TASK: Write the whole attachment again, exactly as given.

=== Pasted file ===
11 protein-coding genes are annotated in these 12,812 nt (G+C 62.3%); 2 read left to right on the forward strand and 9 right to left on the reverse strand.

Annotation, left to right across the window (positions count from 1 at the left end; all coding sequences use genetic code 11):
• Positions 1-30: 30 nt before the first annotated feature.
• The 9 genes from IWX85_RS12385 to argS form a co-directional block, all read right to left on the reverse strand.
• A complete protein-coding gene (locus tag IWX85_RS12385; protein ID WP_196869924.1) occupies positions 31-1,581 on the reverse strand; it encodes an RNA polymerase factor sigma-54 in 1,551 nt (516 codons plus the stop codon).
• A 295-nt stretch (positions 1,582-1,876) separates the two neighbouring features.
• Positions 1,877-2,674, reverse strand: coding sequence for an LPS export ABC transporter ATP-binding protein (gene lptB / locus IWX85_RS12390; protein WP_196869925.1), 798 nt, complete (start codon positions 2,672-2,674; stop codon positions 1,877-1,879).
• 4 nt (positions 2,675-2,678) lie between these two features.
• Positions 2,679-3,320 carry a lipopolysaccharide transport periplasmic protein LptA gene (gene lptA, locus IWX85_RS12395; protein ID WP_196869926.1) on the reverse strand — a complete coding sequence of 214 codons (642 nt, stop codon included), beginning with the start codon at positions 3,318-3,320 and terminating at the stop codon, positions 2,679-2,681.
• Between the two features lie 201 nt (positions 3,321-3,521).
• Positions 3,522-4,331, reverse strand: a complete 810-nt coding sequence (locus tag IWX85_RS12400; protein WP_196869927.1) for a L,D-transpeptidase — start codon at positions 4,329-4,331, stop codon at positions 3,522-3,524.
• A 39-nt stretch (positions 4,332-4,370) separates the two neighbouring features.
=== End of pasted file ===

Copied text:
11 protein-coding genes are annotated in these 12,812 nt (G+C 62.3%); 2 read left to right on the forward strand and 9 right to left on the reverse strand.

Annotation, left to right across the window (positions count from 1 at the left end; all coding sequences use genetic code 11):
• Positions 1-30: 30 nt before the first annotated feature.
• The 9 genes from IWX85_RS12385 to argS form a co-directional block, all read right to left on the reverse strand.
• A complete protein-coding gene (locus tag IWX85_RS12385; protein ID WP_196869924.1) occupies positions 31-1,581 on the reverse strand; it encodes an RNA polymerase factor sigma-54 in 1,551 nt (516 codons plus the stop codon).
• A 295-nt stretch (positions 1,582-1,876) separates the two neighbouring features.
• Positions 1,877-2,674, reverse strand: coding sequence for an LPS export ABC transporter ATP-binding protein (gene lptB / locus IWX85_RS12390; protein WP_196869925.1), 798 nt, complete (start codon positions 2,672-2,674; stop codon positions 1,877-1,879).
• 4 nt (positions 2,675-2,678) lie between these two features.
• Positions 2,679-3,320 carry a lipopolysaccharide transport periplasmic protein LptA gene (gene lptA, locus IWX85_RS12395; protein ID WP_196869926.1) on the reverse strand — a complete coding sequence of 214 codons (642 nt, stop codon included), beginning with the start codon at positions 3,318-3,320 and terminating at the stop codon, positions 2,679-2,681.
• Between the two features lie 201 nt (positions 3,321-3,521).
• Positions 3,522-4,331, reverse strand: a complete 810-nt coding sequence (locus tag IWX85_RS12400; protein WP_196869927.1) for a L,D-transpeptidase — start codon at positions 4,329-4,331, stop codon at positions 3,522-3,524.
• A 39-nt stretch (positions 4,332-4,370) separates the two neighbouring features.